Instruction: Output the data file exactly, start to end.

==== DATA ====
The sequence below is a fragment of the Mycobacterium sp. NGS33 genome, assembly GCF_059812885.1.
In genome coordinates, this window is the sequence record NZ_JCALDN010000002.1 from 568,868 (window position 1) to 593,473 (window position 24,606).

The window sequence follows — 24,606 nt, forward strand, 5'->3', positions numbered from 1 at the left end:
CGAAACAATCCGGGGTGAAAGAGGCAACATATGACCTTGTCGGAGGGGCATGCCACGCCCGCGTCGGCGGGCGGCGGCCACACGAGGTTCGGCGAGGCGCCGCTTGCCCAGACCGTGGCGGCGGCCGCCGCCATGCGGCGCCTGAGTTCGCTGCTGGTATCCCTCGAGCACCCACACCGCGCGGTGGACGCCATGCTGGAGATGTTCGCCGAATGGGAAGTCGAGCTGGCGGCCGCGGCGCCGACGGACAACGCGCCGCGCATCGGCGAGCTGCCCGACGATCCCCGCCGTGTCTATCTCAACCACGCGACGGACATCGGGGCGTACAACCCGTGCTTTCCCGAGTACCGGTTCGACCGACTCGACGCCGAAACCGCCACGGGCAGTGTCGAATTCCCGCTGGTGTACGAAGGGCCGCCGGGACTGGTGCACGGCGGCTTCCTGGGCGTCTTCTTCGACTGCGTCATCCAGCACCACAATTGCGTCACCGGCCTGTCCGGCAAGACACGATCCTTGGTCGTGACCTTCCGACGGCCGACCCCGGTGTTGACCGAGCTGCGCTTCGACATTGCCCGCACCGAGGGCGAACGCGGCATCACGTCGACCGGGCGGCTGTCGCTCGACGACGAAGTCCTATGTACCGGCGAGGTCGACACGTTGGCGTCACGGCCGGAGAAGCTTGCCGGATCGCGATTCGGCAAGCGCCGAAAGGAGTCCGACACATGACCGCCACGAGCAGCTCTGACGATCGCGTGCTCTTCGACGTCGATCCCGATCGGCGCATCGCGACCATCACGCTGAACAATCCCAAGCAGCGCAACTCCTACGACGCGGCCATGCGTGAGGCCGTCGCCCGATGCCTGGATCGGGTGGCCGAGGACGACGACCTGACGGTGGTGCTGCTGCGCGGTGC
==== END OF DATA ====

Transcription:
The sequence below is a fragment of the Mycobacterium sp. NGS33 genome, assembly GCF_059812885.1.
In genome coordinates, this window is the sequence record NZ_JCALDN010000002.1 from 568,868 (window position 1) to 593,473 (window position 24,606).

The window sequence follows — 24,606 nt, forward strand, 5'->3', positions numbered from 1 at the left end:
CGAAACAATCCGGGGTGAAAGAGGCAACATATGACCTTGTCGGAGGGGCATGCCACGCCCGCGTCGGCGGGCGGCGGCCACACGAGGTTCGGCGAGGCGCCGCTTGCCCAGACCGTGGCGGCGGCCGCCGCCATGCGGCGCCTGAGTTCGCTGCTGGTATCCCTCGAGCACCCACACCGCGCGGTGGACGCCATGCTGGAGATGTTCGCCGAATGGGAAGTCGAGCTGGCGGCCGCGGCGCCGACGGACAACGCGCCGCGCATCGGCGAGCTGCCCGACGATCCCCGCCGTGTCTATCTCAACCACGCGACGGACATCGGGGCGTACAACCCGTGCTTTCCCGAGTACCGGTTCGACCGACTCGACGCCGAAACCGCCACGGGCAGTGTCGAATTCCCGCTGGTGTACGAAGGGCCGCCGGGACTGGTGCACGGCGGCTTCCTGGGCGTCTTCTTCGACTGCGTCATCCAGCACCACAATTGCGTCACCGGCCTGTCCGGCAAGACACGATCCTTGGTCGTGACCTTCCGACGGCCGACCCCGGTGTTGACCGAGCTGCGCTTCGACATTGCCCGCACCGAGGGCGAACGCGGCATCACGTCGACCGGGCGGCTGTCGCTCGACGACGAAGTCCTATGTACCGGCGAGGTCGACACGTTGGCGTCACGGCCGGAGAAGCTTGCCGGATCGCGATTCGGCAAGCGCCGAAAGGAGTCCGACACATGACCGCCACGAGCAGCTCTGACGATCGCGTGCTCTTCGACGTCGATCCCGATCGGCGCATCGCGACCATCACGCTGAACAATCCCAAGCAGCGCAACTCCTACGACGCGGCCATGCGTGAGGCCGTCGCCCGATGCCTGGATCGGGTGGCCGAGGACGACGACCTGACGGTGGTGCTGCTGCGCGGTGC